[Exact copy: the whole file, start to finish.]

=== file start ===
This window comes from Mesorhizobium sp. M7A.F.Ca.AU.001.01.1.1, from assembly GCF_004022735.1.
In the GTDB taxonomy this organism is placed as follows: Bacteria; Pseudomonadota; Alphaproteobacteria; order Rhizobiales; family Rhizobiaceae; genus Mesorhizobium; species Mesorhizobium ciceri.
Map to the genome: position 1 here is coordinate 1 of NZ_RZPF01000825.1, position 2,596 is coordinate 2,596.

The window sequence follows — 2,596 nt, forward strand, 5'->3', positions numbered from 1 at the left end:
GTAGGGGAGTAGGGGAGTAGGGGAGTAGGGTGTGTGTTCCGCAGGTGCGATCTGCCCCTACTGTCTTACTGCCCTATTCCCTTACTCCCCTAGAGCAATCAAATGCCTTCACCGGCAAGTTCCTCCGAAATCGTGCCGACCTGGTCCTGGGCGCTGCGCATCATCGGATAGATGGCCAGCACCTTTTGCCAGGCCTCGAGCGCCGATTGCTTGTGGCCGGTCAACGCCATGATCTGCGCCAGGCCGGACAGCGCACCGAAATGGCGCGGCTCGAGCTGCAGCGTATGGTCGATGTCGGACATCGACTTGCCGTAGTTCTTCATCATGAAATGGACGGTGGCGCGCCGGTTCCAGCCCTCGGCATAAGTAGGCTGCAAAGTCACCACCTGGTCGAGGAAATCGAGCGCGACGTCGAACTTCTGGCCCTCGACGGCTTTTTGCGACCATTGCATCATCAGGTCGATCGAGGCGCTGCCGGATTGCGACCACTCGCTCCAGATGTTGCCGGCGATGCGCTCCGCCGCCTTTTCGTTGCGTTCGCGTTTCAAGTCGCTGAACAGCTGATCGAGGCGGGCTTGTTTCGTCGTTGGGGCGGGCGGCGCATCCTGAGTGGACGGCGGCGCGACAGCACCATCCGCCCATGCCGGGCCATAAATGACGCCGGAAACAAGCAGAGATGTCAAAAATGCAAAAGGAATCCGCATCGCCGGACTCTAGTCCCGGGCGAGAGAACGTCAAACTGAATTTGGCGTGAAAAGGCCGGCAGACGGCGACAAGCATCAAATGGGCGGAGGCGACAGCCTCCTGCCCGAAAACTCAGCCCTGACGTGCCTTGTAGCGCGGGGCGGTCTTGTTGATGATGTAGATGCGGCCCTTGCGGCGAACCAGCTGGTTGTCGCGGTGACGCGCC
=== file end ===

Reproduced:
This window comes from Mesorhizobium sp. M7A.F.Ca.AU.001.01.1.1, from assembly GCF_004022735.1.
In the GTDB taxonomy this organism is placed as follows: Bacteria; Pseudomonadota; Alphaproteobacteria; order Rhizobiales; family Rhizobiaceae; genus Mesorhizobium; species Mesorhizobium ciceri.
Map to the genome: position 1 here is coordinate 1 of NZ_RZPF01000825.1, position 2,596 is coordinate 2,596.

The window sequence follows — 2,596 nt, forward strand, 5'->3', positions numbered from 1 at the left end:
GTAGGGGAGTAGGGGAGTAGGGGAGTAGGGTGTGTGTTCCGCAGGTGCGATCTGCCCCTACTGTCTTACTGCCCTATTCCCTTACTCCCCTAGAGCAATCAAATGCCTTCACCGGCAAGTTCCTCCGAAATCGTGCCGACCTGGTCCTGGGCGCTGCGCATCATCGGATAGATGGCCAGCACCTTTTGCCAGGCCTCGAGCGCCGATTGCTTGTGGCCGGTCAACGCCATGATCTGCGCCAGGCCGGACAGCGCACCGAAATGGCGCGGCTCGAGCTGCAGCGTATGGTCGATGTCGGACATCGACTTGCCGTAGTTCTTCATCATGAAATGGACGGTGGCGCGCCGGTTCCAGCCCTCGGCATAAGTAGGCTGCAAAGTCACCACCTGGTCGAGGAAATCGAGCGCGACGTCGAACTTCTGGCCCTCGACGGCTTTTTGCGACCATTGCATCATCAGGTCGATCGAGGCGCTGCCGGATTGCGACCACTCGCTCCAGATGTTGCCGGCGATGCGCTCCGCCGCCTTTTCGTTGCGTTCGCGTTTCAAGTCGCTGAACAGCTGATCGAGGCGGGCTTGTTTCGTCGTTGGGGCGGGCGGCGCATCCTGAGTGGACGGCGGCGCGACAGCACCATCCGCCCATGCCGGGCCATAAATGACGCCGGAAACAAGCAGAGATGTCAAAAATGCAAAAGGAATCCGCATCGCCGGACTCTAGTCCCGGGCGAGAGAACGTCAAACTGAATTTGGCGTGAAAAGGCCGGCAGACGGCGACAAGCATCAAATGGGCGGAGGCGACAGCCTCCTGCCCGAAAACTCAGCCCTGACGTGCCTTGTAGCGCGGGGCGGTCTTGTTGATGATGTAGATGCGGCCCTTGCGGCGAACCAGCTGGTTGTCGCGGTGACGCGCC